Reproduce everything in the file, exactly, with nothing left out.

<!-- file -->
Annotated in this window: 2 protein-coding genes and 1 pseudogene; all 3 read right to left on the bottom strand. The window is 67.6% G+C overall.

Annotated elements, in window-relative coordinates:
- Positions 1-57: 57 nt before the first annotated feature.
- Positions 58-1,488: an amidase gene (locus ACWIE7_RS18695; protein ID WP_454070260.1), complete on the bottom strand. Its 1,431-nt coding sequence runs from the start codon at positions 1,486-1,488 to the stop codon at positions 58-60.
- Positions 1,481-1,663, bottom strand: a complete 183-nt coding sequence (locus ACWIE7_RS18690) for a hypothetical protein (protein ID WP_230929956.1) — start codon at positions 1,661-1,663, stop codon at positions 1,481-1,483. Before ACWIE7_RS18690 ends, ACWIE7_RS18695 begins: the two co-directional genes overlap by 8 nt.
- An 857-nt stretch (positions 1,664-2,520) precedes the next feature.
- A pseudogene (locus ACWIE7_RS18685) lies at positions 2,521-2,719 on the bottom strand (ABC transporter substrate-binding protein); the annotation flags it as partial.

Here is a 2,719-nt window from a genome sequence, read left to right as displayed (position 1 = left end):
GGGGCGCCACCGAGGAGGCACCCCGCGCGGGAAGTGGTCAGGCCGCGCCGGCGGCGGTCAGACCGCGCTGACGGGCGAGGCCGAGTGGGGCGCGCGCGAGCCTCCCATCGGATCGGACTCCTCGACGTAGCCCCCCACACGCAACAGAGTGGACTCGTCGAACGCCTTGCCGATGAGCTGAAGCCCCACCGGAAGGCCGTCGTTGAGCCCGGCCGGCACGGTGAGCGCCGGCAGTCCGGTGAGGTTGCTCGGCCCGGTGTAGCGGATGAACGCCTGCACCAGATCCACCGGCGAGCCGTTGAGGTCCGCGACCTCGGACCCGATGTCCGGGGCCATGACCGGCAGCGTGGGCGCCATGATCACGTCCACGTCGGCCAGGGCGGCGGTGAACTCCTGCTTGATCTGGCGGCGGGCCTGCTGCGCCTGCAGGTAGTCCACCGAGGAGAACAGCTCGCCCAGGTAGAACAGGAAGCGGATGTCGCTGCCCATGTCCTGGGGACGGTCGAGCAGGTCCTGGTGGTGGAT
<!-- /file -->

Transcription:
Annotated in this window: 2 protein-coding genes and 1 pseudogene; all 3 read right to left on the bottom strand. The window is 67.6% G+C overall.

Annotated elements, in window-relative coordinates:
- Positions 1-57: 57 nt before the first annotated feature.
- Positions 58-1,488: an amidase gene (locus ACWIE7_RS18695; protein ID WP_454070260.1), complete on the bottom strand. Its 1,431-nt coding sequence runs from the start codon at positions 1,486-1,488 to the stop codon at positions 58-60.
- Positions 1,481-1,663, bottom strand: a complete 183-nt coding sequence (locus ACWIE7_RS18690) for a hypothetical protein (protein ID WP_230929956.1) — start codon at positions 1,661-1,663, stop codon at positions 1,481-1,483. Before ACWIE7_RS18690 ends, ACWIE7_RS18695 begins: the two co-directional genes overlap by 8 nt.
- An 857-nt stretch (positions 1,664-2,520) precedes the next feature.
- A pseudogene (locus ACWIE7_RS18685) lies at positions 2,521-2,719 on the bottom strand (ABC transporter substrate-binding protein); the annotation flags it as partial.

Here is a 2,719-nt window from a genome sequence, read left to right as displayed (position 1 = left end):
GGGGCGCCACCGAGGAGGCACCCCGCGCGGGAAGTGGTCAGGCCGCGCCGGCGGCGGTCAGACCGCGCTGACGGGCGAGGCCGAGTGGGGCGCGCGCGAGCCTCCCATCGGATCGGACTCCTCGACGTAGCCCCCCACACGCAACAGAGTGGACTCGTCGAACGCCTTGCCGATGAGCTGAAGCCCCACCGGAAGGCCGTCGTTGAGCCCGGCCGGCACGGTGAGCGCCGGCAGTCCGGTGAGGTTGCTCGGCCCGGTGTAGCGGATGAACGCCTGCACCAGATCCACCGGCGAGCCGTTGAGGTCCGCGACCTCGGACCCGATGTCCGGGGCCATGACCGGCAGCGTGGGCGCCATGATCACGTCCACGTCGGCCAGGGCGGCGGTGAACTCCTGCTTGATCTGGCGGCGGGCCTGCTGCGCCTGCAGGTAGTCCACCGAGGAGAACAGCTCGCCCAGGTAGAACAGGAAGCGGATGTCGCTGCCCATGTCCTGGGGACGGTCGAGCAGGTCCTGGTGGTGGAT